Mad Men, Season 3

Week 8: Coercive Sex, a Sterling Cooper Tradition
Talking television.
Oct. 6 2009 10:18 AM

Mad Men, Season 3

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Week 8: Coercive Sex, a Sterling Cooper Tradition

Mad Men.
Christopher Stanley, January Jones, and Anne Dudek in Mad Men

She was totally asking for it—Francine, I mean. At the end of Sunday night's episode, Betty tells Don that she hates her friends, and given that she's just been chatting with her meddlesome neighbor, it's pretty clear who she's talking about. Francine was at her busybody worst last night, trying desperately to catch a glimpse of Betty and Henry as she drove off from the town meeting, imposing Ernie on Carla, suggesting that the town's water tower reversal would be an excuse for Betty to cozy up to the governor's office again. But I hope that Betty doesn't start giving Francine the cold shoulder at the A&P. The more I watch Mad Men, the more I pine for the action to be set at the offices of Sterling Cooper, not in the colonials of Ossining. Visits from Francine, however, are an exception—she's always causing trouble, in a good way. She's Mad Men's Gladys Kravitz, the nosy neighbor from that other great television series about advertising, Bewitched.

As for the au pair, I've been taking it on the chin from Fraysters for not describing the incident between her and Pete as rape in my initial post. For the record, I thought the scene was ambiguous, for the reasons Patrick enumerated. Was Pete coercive? Absolutely. But I've grown accustomed to witnessing coercive sex in this series. As Patrick noted, a drunken Pete talked his way into Peggy's bedroom in the pilot. The men of Sterling Cooper have also routinely raided the casting couch. The Cartwright double-sided aluminum twins may have been more game than the Lawrences' au pair, but Roger was clearly preying on their desire to get work—as was Pete when he bedded a would-be Maidenform model in Season 2. None of this makes Pete's actions last night any less disgusting, just less shocking to me than it seems to have been for some viewers.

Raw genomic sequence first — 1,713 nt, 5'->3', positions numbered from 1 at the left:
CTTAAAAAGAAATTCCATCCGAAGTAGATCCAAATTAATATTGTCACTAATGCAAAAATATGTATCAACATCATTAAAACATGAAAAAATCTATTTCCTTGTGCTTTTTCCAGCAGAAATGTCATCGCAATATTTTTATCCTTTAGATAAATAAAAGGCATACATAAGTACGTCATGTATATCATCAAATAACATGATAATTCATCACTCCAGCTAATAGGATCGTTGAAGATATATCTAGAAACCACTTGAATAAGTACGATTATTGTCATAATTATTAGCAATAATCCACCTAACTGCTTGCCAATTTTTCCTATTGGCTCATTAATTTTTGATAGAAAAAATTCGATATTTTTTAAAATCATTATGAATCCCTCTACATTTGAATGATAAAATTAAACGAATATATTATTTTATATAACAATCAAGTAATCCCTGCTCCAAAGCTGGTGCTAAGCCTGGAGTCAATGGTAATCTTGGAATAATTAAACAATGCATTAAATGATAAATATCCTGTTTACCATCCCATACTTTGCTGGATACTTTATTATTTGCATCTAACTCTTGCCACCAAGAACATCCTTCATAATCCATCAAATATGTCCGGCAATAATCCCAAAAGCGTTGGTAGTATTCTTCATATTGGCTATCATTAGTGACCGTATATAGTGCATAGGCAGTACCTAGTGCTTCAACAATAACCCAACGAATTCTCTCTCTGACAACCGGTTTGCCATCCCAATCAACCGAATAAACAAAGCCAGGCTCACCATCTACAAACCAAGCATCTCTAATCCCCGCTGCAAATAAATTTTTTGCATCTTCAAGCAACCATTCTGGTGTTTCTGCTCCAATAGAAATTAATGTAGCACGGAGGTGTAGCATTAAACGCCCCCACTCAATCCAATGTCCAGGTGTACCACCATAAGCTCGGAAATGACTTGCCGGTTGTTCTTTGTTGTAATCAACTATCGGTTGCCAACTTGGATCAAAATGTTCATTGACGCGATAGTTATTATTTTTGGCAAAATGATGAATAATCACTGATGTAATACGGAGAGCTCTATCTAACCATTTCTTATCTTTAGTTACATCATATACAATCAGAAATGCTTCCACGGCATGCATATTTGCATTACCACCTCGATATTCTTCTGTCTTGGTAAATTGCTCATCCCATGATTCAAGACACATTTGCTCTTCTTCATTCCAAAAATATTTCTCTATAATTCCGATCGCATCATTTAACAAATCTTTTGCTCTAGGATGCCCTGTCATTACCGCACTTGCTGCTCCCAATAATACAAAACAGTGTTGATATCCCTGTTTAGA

I fully admit that my moral outrage may have been slow to trigger because I didn't much care about this subplot or about this baby sitter. But I like to think this is less a failure of empathy on my part than a failure of the episode to engage me. We've barely met this woman before Pete's in her bedroom coercing her, and I doubt we're any more likely to see her again than we are Dennis Hobart, another character who felt more like a means to an end than a three-dimensional person. I didn't want to see the poor fräulein date raped, raped raped, or even forced to let Pete buy her an innocent stein of Beck's. But when I heard Pete tell Trudy that Paul Kinsey had invented a contraption for lobbing water balloons across the office, I did wish that we'd have been treated to that story line instead of this one.

And people say New Yorkers aren't friendly,
John

John Swansburg is Slate's deputy editor.